Economic Impact of the United States withdrawal from Trans-Pacific Partnership on Canada: A Computable General Equilibrium Based Analysis
Journal of Applied Business and Economics
Canada has recently concluded negotiations on Trans-Pacific Partnership (TPP) with 11 major Pacific Rim countries. The TPP's provisions for market access include elimination of barriers to trade and investment among various member countries. The TPP would have a potential economic impact on its member countries (including Canada). The United States (U.S.) is the largest trade partner for Canada, as it represents more than 80 and 90 percent of Canadian imports and exports, respectively, from and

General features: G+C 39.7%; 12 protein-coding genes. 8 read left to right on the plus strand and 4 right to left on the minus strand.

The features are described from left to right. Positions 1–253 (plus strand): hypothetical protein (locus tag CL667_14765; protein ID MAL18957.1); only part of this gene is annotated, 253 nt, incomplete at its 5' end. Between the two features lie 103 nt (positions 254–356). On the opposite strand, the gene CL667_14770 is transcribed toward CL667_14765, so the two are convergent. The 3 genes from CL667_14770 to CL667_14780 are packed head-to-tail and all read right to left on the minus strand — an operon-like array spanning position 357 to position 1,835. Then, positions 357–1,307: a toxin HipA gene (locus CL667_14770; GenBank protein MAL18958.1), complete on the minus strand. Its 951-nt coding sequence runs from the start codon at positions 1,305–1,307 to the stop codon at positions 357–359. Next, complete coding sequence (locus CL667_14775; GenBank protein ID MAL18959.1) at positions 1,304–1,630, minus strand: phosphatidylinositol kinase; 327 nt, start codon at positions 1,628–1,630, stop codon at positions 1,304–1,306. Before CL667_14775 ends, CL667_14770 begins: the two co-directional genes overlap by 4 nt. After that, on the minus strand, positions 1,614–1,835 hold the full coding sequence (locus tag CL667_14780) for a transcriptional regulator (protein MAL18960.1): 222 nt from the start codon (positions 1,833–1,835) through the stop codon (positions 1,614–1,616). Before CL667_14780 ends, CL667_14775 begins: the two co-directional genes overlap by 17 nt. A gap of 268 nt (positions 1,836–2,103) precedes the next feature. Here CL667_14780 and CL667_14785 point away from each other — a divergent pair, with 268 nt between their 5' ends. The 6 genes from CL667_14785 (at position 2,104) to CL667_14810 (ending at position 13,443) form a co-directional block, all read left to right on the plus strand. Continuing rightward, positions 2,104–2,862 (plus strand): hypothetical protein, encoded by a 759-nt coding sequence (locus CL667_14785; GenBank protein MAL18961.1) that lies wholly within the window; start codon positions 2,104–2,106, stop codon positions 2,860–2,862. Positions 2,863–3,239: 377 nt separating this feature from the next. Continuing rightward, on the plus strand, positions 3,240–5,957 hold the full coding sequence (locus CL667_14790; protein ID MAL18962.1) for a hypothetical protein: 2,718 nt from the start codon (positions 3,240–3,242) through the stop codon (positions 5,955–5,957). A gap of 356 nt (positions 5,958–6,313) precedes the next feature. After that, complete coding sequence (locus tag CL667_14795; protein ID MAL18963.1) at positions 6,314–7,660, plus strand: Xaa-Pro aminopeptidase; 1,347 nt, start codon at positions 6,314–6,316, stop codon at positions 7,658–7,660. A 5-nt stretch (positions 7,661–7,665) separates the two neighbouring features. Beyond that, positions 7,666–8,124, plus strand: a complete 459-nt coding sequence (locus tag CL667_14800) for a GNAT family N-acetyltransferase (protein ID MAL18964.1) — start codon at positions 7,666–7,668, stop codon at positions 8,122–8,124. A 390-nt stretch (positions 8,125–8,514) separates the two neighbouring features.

... pectively, from and to the TPP region. Thus, in spite of the United States (U.S.) withdrawal from the TPP region, one may expect the agreement to still have an impact on the Canadian economy through changing trade dynamics with currently closed and large trading partners, such as Japan. In this study, we built a Computable General Equilibrium (CGE) model based on the Global Trade Analysis Project (GTAP) model and database to assess the economic impact of the U.S. withdrawal from TPP agreement on the Canadian economy. Our model included 13 regions, 15 sectors, and three factors of production. Three scenarios were simulated to capture the economic impact of the U.S. withdrawal from TPP on Canada: One, Baseline scenario, where we developed a growth projection model to simulate the economic and trade growth among the TPP member countries and the rest of the world in 2030 without the TPP. In this scenario, we accounted for the natural growth for all the regions based on past performance in terms of population, labour force, and capital. We also accounted for other Free Trade Agreements (FTAs) between TPP members, which may be implemented over the coming decade. Two, In the second scenario, TPP12 scenario, we assumed that the TPP would be fully implemented by 2030 assuming that the U.S. is a part of the agreement. We eliminated all the remaining tariffs on the agricultural and non-agricultural sectors between the TPP member countries to capture the actual impact of TPP on Canadian economy. Three, In the third scenario, TPP11, we assumed that U.S. had withdrawn from the TPP and the other 11 country members (including Canada) do business in spite of it. The study showed that both TPP12 and TPP11 will generate long-term economic gains for Canada. If the TPP is fully implemented in the absence of the U.S. (Scenario TPP11), the impact on Canada will be similar to TPP12 scenario, although it will generate major trade diversion from the U.S. toward other TPP member countries. Total Canadian imports and exports are projected to decrease by 0.26 (1.6 billion USD) and 0.35 (2.7 billion USD) percent, respectively. This net change is a combination of trade creation with TPP11 region and Rest of World (RoW) and diversion of trade flows from the U.S. On the agricultural side, Canada total agricultural imports from TPP11 and RoW will increase by 20.75 (834 million USD) and 25.34 (2.6 billion USD) percent, respectively, while it will decrease by 18 percent (6.4 billion USD) from the U.S. leaving Canada with 6.11 percent (nearly 3 billion) decrease in its net total agricultural imports. Canada agricultural exports, will experience increases to TPP11 region by 8.57 percent (1.6 billion USD) and decrease to the U.S. and RoW by 3.86 (1.4 billion USD) and 1.61 (523 million USD) percent, respectively relative to TPP12 scenarios.